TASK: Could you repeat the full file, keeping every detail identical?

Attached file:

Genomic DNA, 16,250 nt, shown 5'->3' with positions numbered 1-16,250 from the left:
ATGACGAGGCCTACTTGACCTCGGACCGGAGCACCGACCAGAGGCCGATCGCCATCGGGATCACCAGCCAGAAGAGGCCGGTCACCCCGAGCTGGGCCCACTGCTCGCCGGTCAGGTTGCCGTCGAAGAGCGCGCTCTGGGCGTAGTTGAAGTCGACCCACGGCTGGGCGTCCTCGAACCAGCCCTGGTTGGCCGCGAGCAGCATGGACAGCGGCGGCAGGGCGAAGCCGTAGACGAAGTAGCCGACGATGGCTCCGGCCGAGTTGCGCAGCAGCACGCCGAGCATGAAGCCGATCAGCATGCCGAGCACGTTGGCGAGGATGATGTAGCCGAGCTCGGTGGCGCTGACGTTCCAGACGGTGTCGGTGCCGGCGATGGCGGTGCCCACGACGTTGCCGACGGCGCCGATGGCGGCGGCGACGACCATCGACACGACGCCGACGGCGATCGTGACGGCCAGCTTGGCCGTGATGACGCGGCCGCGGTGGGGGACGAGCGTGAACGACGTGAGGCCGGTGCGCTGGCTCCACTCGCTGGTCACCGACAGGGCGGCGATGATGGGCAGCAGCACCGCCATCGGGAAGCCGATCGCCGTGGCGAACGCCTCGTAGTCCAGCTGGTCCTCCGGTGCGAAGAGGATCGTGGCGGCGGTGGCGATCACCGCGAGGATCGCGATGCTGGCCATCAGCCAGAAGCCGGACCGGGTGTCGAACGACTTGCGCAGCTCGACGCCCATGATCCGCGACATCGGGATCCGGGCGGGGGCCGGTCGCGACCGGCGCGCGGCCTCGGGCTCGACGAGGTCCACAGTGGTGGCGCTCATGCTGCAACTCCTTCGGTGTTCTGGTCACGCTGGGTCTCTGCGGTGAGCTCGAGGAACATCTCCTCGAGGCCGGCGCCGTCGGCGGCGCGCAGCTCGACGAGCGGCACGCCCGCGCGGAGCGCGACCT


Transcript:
Genomic DNA, 16,250 nt, shown 5'->3' with positions numbered 1-16,250 from the left:
ATGACGAGGCCTACTTGACCTCGGACCGGAGCACCGACCAGAGGCCGATCGCCATCGGGATCACCAGCCAGAAGAGGCCGGTCACCCCGAGCTGGGCCCACTGCTCGCCGGTCAGGTTGCCGTCGAAGAGCGCGCTCTGGGCGTAGTTGAAGTCGACCCACGGCTGGGCGTCCTCGAACCAGCCCTGGTTGGCCGCGAGCAGCATGGACAGCGGCGGCAGGGCGAAGCCGTAGACGAAGTAGCCGACGATGGCTCCGGCCGAGTTGCGCAGCAGCACGCCGAGCATGAAGCCGATCAGCATGCCGAGCACGTTGGCGAGGATGATGTAGCCGAGCTCGGTGGCGCTGACGTTCCAGACGGTGTCGGTGCCGGCGATGGCGGTGCCCACGACGTTGCCGACGGCGCCGATGGCGGCGGCGACGACCATCGACACGACGCCGACGGCGATCGTGACGGCCAGCTTGGCCGTGATGACGCGGCCGCGGTGGGGGACGAGCGTGAACGACGTGAGGCCGGTGCGCTGGCTCCACTCGCTGGTCACCGACAGGGCGGCGATGATGGGCAGCAGCACCGCCATCGGGAAGCCGATCGCCGTGGCGAACGCCTCGTAGTCCAGCTGGTCCTCCGGTGCGAAGAGGATCGTGGCGGCGGTGGCGATCACCGCGAGGATCGCGATGCTGGCCATCAGCCAGAAGCCGGACCGGGTGTCGAACGACTTGCGCAGCTCGACGCCCATGATCCGCGACATCGGGATCCGGGCGGGGGCCGGTCGCGACCGGCGCGCGGCCTCGGGCTCGACGAGGTCCACAGTGGTGGCGCTCATGCTGCAACTCCTTCGGTGTTCTGGTCACGCTGGGTCTCTGCGGTGAGCTCGAGGAACATCTCCTCGAGGCCGGCGCCGTCGGCGGCGCGCAGCTCGACGAGCGGCACGCCCGCGCGGAGCGCGACCT